A contest is a perfect way to boost motivation, increase participant engagement, and improve information retention. That's why I want to share an excerpt from my favorite fruit and vegetable resource, the Fruit and Vegetable Challenge Program. This toolkit, available in the Nutrition Education Store, was designed after we got a reader request, and it's chock-full of fuss-free ways to help people eat more fruits and vegetables. It features 5 different weeklong challenges that incorporate the latest research, fun activities, presentation ideas, and even ways to tie in social media. Each challenge comes with a leader guide, new handouts, recipes, and loads of other information. It's a fantastic resource for any nutrition or health educator.
And today you can have a sneak peek, for free!
Read on for the complete guide to the fourth week's challenge. Today's post features the leader guide alongside a fantastic progress tracking handout. Members can also access a third handout from this challenge, Why Eat Yellow and Orange Fruits and Vegetables? in an expanded post.
Are you ready for this?
The Challenge: Feature Yellow or Orange Fruits or Vegetables in Your Daily Snacks
Participants will need to incorporate a yellow or orange fruit or vegetable into into their daily snacks this week.
There only needs to be one snack per day that features an orange or yellow vegetable or fruit, so other snacks can be unaffected by the contest.
Bonus points can go to people who try a different yellow or orange fruit or vegetable each day.
Social Media Component:
Participants can take photos of their orange or yellow fruit or vegetable snacks and share them through social media in order to inspire their classmates and hold themselves accountable for sticking to the challenge.
For Pinterest-centric approaches, set up a “What Does Your Snack Look Like?” board and have participants “pin” images of their snacks or links to recipes.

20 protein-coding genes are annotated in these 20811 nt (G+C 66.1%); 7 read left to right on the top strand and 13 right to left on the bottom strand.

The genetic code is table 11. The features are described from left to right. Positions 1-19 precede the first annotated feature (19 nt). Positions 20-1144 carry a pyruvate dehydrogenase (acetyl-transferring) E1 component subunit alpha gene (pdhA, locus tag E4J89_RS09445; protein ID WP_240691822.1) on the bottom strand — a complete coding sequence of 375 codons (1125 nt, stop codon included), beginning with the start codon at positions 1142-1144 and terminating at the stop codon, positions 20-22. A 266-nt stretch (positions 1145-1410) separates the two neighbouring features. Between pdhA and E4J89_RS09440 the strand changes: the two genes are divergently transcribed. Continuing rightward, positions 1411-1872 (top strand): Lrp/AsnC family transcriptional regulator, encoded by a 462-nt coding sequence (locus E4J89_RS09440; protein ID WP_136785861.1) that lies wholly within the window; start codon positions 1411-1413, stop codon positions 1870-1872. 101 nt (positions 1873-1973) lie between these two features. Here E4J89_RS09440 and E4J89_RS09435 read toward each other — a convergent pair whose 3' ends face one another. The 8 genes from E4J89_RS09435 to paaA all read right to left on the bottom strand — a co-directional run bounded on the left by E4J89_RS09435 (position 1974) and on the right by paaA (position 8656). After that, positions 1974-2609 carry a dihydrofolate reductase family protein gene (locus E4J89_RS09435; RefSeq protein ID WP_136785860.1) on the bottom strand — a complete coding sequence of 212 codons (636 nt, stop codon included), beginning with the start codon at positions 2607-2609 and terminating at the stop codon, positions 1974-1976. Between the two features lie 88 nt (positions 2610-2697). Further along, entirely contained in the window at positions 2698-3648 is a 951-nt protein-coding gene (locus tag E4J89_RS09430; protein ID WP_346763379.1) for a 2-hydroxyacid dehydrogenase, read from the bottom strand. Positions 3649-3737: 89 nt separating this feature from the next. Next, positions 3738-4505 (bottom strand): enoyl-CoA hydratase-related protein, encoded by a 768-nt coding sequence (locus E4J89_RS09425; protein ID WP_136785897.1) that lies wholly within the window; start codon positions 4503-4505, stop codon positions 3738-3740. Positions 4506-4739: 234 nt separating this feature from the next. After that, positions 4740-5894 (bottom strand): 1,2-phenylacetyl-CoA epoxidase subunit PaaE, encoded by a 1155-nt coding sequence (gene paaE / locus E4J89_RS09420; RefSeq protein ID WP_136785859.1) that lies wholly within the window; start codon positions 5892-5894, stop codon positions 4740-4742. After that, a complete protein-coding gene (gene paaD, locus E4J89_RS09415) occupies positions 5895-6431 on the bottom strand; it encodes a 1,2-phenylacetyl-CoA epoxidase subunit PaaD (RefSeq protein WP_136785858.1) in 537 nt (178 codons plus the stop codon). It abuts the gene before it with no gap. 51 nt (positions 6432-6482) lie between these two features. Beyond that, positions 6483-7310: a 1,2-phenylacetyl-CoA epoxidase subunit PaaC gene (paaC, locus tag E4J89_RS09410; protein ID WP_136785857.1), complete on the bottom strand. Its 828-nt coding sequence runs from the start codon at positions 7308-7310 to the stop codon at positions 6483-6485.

For Facebook, we recommend making a “What Does Your Snack Look Like?” page that everyone can use to post their daily snacks.
For Twitter, we recommend that people tweet their snack photos, but add the hashtag #yelloworangesnack or #snackchallenge. That way, participants can search for that hashtag and see everyone’s progress at once.
If photos aren’t an option, people can describe the snacks they’re eating each day.
Variations and Additions:
Do a cooking demonstration that features the winter vegetable soup in this section. Explain that soup can be a great, nutrient-dense snack. Distribute samples of the finished dish and brainstorm other healthful snack ideas with the class as they eat.
This contest can have more than one winner. A raffle for an exciting prize may be a perfect solution. You could either award tickets at the end of the week, giving those tickets to the people who completed the challenge for all 7 days, or you could give tickets out daily to all the people who met the challenge that day.
Free PDF Handouts:
Here's a printable PDF copy of the leader guide you see above. It features details about the challenge itself, incorporating social media, ways to adjust the program, and even a note about prizes for the week. Enjoy!
And, just for an extra boost, here's a free PDF of the challenge's tracking sheet for the week. It offers a great spot for people to track and evaluate their fruit and vegetable snacks throughout the challenge.
Like what you see? Get the whole Fruit and Vegetable Challenge today!
We're here to help you look your very best, right now, so here are a few more materials from the Nutrition Education Store.
And don't miss another great handout from the same chapter of the challenge! Why Eat Yellow and Orange Fruits and Vegetables? is a fantastic member-exclusive resource.
Stephanie Ronco has been editing for Food and Health Communications since 2011. She graduated from Colorado College magna cum laude with distinction in Comparative Literature. She was elected a member of Phi Beta Kappa in 2008.